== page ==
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When Mercy is Cruel

When Mercy is Cruel


By Eric Holmberg; President, The Apologetics Group


 


…the mercy of the wicked is cruel.  Proverbs 12:10


 


"Angelina and Brad are the best couples in the world. These are the most sexy, beautiful, smart who are tide up with humanitarian work rather than silly hollywood bimboos. I am so inspired by them. I FEEL LIKE LIVING WHEN I HEAR OR READ ABOUT THEM even in the most boring moment. I hope they will NEVER, EVER separate." (Online fan posting; unedited)


 


Imagine the following scenario:  A man has amassed a considerable fortune from the sale of cigarettes. Not only is he the majority shareholder in the company with the number one-selling brand in the world, he has been instrumental in its success.  Blessed with good-looks and an easy charm, his ubiquitous appearances in magazine ads and public events − invariably with a beautiful woman in one hand and a cigarette in the other − has help make smoking as well as his particular brand icons of cool; particularly among young adults.


 


One day he decides to dedicate a small portion of his time and fortune to fighting lung and mouth cancer.  Cleverly taking advantage of the press that dog his every move, he throws out sound bytes to their hungry microphones: expressing his deepest sympathies to those struggling with the disease and calling on the government to commit more money towards finding a cure.  During an interview with Barbara Walters, he interrupts the tour of his palatial mansion to share his concerns about the impact of industrial pollution and global warming on the growth of these cancers.  A week later, at a press conference celebrating the unveiling of a new cigarette brand, he pledges a million dollars towards a college fund for children orphaned by what he calls "the most preventable of cancers."  The popular media fall all over themselves trumpeting his compassion and largesse.  Newsweek magazine even places him on the cover along with a number of other "Good Samaritans" (of course, he is placed conspicuously in the foreground) under the caption "People Who Make America Great."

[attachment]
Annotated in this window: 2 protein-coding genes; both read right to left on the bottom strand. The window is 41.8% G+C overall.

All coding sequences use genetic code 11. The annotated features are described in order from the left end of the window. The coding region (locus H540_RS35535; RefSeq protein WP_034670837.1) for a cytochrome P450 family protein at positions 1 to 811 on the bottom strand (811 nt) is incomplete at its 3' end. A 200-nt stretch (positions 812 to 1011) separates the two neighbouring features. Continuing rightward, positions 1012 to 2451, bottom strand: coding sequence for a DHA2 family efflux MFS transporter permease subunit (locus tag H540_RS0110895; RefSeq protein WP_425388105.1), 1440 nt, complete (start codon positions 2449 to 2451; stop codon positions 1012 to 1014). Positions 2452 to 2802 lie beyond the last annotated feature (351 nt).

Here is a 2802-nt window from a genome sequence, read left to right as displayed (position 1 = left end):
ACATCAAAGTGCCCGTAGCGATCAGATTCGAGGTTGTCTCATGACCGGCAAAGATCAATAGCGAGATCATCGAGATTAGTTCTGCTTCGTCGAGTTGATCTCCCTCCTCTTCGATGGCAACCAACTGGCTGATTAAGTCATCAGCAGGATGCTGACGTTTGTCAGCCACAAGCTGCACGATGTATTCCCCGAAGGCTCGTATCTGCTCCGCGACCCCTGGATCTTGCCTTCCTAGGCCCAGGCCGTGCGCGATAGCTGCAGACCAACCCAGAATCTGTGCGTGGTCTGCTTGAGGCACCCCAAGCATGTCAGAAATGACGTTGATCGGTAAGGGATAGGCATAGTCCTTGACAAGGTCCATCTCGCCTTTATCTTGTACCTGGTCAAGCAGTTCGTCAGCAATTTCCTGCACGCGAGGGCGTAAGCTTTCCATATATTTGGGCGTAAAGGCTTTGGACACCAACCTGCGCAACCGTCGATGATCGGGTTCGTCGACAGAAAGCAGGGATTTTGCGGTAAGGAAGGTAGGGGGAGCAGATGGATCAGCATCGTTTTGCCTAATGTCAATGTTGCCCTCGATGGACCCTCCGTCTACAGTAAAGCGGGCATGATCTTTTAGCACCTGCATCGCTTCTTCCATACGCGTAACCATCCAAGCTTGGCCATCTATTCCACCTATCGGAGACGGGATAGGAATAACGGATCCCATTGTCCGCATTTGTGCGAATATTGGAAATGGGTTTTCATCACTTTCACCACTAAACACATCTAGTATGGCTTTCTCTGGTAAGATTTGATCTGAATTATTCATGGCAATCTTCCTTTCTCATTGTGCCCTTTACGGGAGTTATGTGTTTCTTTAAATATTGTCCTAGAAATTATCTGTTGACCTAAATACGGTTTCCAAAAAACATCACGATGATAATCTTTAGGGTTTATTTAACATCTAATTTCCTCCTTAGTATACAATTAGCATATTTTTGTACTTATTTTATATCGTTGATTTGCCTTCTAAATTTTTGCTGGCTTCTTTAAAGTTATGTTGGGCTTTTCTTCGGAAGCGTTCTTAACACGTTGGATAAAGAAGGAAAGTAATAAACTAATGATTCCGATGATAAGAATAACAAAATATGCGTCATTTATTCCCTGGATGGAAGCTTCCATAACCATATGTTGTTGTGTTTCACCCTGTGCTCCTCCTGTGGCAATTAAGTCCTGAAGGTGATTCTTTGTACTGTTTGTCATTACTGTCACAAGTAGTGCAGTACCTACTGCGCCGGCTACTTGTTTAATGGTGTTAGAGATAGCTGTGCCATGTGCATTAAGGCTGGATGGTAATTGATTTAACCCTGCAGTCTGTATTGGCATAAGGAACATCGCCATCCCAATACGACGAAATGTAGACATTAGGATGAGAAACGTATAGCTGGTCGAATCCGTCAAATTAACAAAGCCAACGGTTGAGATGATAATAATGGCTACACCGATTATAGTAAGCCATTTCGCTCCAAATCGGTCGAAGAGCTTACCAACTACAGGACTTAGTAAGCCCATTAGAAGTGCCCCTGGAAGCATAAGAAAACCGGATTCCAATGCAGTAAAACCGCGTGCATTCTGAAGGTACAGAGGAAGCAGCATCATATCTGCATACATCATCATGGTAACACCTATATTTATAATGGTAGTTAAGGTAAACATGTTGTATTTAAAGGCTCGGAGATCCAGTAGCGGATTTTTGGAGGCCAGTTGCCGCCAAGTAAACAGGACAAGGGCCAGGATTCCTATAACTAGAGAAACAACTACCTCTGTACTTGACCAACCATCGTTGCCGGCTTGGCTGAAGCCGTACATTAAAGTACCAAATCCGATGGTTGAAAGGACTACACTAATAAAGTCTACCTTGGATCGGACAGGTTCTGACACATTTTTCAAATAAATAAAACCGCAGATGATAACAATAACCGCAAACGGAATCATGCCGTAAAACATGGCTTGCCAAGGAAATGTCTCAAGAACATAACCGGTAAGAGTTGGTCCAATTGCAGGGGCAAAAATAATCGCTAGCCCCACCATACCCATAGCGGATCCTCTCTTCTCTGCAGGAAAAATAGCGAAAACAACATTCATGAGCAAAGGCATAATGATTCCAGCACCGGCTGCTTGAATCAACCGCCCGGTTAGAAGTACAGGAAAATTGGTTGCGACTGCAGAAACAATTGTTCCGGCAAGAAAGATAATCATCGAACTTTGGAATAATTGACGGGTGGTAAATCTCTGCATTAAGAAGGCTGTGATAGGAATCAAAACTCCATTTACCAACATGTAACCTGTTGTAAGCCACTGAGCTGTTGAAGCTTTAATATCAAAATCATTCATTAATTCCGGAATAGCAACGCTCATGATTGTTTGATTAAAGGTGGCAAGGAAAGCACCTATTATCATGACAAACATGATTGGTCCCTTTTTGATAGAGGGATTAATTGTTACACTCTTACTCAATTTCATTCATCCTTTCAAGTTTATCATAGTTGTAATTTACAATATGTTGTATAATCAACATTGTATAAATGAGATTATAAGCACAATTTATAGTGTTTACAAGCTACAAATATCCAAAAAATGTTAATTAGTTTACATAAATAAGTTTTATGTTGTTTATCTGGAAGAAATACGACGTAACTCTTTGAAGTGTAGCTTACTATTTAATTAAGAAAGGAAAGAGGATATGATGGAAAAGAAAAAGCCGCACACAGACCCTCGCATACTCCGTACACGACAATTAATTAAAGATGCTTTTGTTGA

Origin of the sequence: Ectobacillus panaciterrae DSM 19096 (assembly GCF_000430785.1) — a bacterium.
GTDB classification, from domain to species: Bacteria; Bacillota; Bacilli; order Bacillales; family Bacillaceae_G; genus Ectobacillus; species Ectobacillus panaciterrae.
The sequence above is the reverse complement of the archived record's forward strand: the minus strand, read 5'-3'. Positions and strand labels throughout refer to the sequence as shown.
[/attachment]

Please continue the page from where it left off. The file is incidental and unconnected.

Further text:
Absurd, isn't it?  Could never happen, right?  Most people would instantly recognize the hypocrisy of a man who sells "cancer sticks" for a living boohooing about the tragedies associated with the disease.  And then there's the press and their well-known penchant for exposing human foibles, particularly when associated with something as politically incorrect a smoking.  One can imagine the sarcastic headlines:  The Emperor Has No Clothes or Anti-Cancer Gift Goes Up in Smoke.


 


Well, the details of the real story may be slightly more nuanced than this, but the fact remains that  the same breath-taking hypocrisy has become a common feature of our cultural landscape − aided and abetted by the popular media.  Nowhere is this more evident than with the most politicized, cause célèbre disease in modern history, AIDS.


 


Forget for a moment that AIDS is a disease that was born and largely propagated through lifestyle choices rather than innocent happenstance.  Ignore the even more sobering fact that these choices involve activities most people view as profoundly immoral: perverse and indiscriminant sexual activity and the intravenous use of illegal drugs being the two most common.  And finally, let's set aside the fact that US tax-payer funding for the treatment and prevention of AIDS eclipses every other (usually far less preventable) disease even though AIDS is not even in the top twenty diseases that kill Americans.[1]  (Actually, don't ignore these facts.  Memorize them.  Teach them to others.  Wade into the culture wars with them inscribed on a standard for all to see.)